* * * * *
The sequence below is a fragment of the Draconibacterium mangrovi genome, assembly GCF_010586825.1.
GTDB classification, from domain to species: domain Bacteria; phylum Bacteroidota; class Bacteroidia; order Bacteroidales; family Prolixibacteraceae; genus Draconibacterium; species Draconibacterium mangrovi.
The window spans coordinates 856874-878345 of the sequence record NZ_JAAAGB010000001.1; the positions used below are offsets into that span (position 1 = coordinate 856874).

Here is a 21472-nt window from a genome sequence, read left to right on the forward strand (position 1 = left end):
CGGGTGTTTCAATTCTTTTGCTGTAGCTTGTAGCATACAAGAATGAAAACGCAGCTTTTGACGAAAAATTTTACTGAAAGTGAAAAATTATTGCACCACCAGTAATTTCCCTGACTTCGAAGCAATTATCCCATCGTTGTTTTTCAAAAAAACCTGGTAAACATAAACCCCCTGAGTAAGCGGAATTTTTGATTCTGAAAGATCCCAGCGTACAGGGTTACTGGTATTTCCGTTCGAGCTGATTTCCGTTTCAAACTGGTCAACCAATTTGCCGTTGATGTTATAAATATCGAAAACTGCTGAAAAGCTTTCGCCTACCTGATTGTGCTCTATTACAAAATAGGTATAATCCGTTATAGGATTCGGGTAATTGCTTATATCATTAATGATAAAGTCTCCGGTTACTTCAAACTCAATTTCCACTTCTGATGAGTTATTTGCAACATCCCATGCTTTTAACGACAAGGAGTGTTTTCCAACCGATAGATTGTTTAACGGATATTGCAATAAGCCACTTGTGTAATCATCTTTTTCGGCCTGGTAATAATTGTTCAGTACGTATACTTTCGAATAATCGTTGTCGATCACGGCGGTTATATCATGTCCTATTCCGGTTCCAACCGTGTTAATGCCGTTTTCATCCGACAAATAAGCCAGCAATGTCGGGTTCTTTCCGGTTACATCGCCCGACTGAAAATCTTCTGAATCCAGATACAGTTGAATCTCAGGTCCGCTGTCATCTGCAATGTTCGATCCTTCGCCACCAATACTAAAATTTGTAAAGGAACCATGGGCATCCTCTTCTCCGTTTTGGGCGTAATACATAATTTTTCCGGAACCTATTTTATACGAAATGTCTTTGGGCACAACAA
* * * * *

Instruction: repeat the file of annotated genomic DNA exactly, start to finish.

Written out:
The sequence below is a fragment of the Draconibacterium mangrovi genome, assembly GCF_010586825.1.
GTDB classification, from domain to species: domain Bacteria; phylum Bacteroidota; class Bacteroidia; order Bacteroidales; family Prolixibacteraceae; genus Draconibacterium; species Draconibacterium mangrovi.
The window spans coordinates 856874-878345 of the sequence record NZ_JAAAGB010000001.1; the positions used below are offsets into that span (position 1 = coordinate 856874).

Here is a 21472-nt window from a genome sequence, read left to right on the forward strand (position 1 = left end):
CGGGTGTTTCAATTCTTTTGCTGTAGCTTGTAGCATACAAGAATGAAAACGCAGCTTTTGACGAAAAATTTTACTGAAAGTGAAAAATTATTGCACCACCAGTAATTTCCCTGACTTCGAAGCAATTATCCCATCGTTGTTTTTCAAAAAAACCTGGTAAACATAAACCCCCTGAGTAAGCGGAATTTTTGATTCTGAAAGATCCCAGCGTACAGGGTTACTGGTATTTCCGTTCGAGCTGATTTCCGTTTCAAACTGGTCAACCAATTTGCCGTTGATGTTATAAATATCGAAAACTGCTGAAAAGCTTTCGCCTACCTGATTGTGCTCTATTACAAAATAGGTATAATCCGTTATAGGATTCGGGTAATTGCTTATATCATTAATGATAAAGTCTCCGGTTACTTCAAACTCAATTTCCACTTCTGATGAGTTATTTGCAACATCCCATGCTTTTAACGACAAGGAGTGTTTTCCAACCGATAGATTGTTTAACGGATATTGCAATAAGCCACTTGTGTAATCATCTTTTTCGGCCTGGTAATAATTGTTCAGTACGTATACTTTCGAATAATCGTTGTCGATCACGGCGGTTATATCATGTCCTATTCCGGTTCCAACCGTGTTAATGCCGTTTTCATCCGACAAATAAGCCAGCAATGTCGGGTTCTTTCCGGTTACATCGCCCGACTGAAAATCTTCTGAATCCAGATACAGTTGAATCTCAGGTCCGCTGTCATCTGCAATGTTCGATCCTTCGCCACCAATACTAAAATTTGTAAAGGAACCATGGGCATCCTCTTCTCCGTTTTGGGCGTAATACATAATTTTTCCGGAACCTATTTTATACGAAATGTCTTTGGGCACAACAA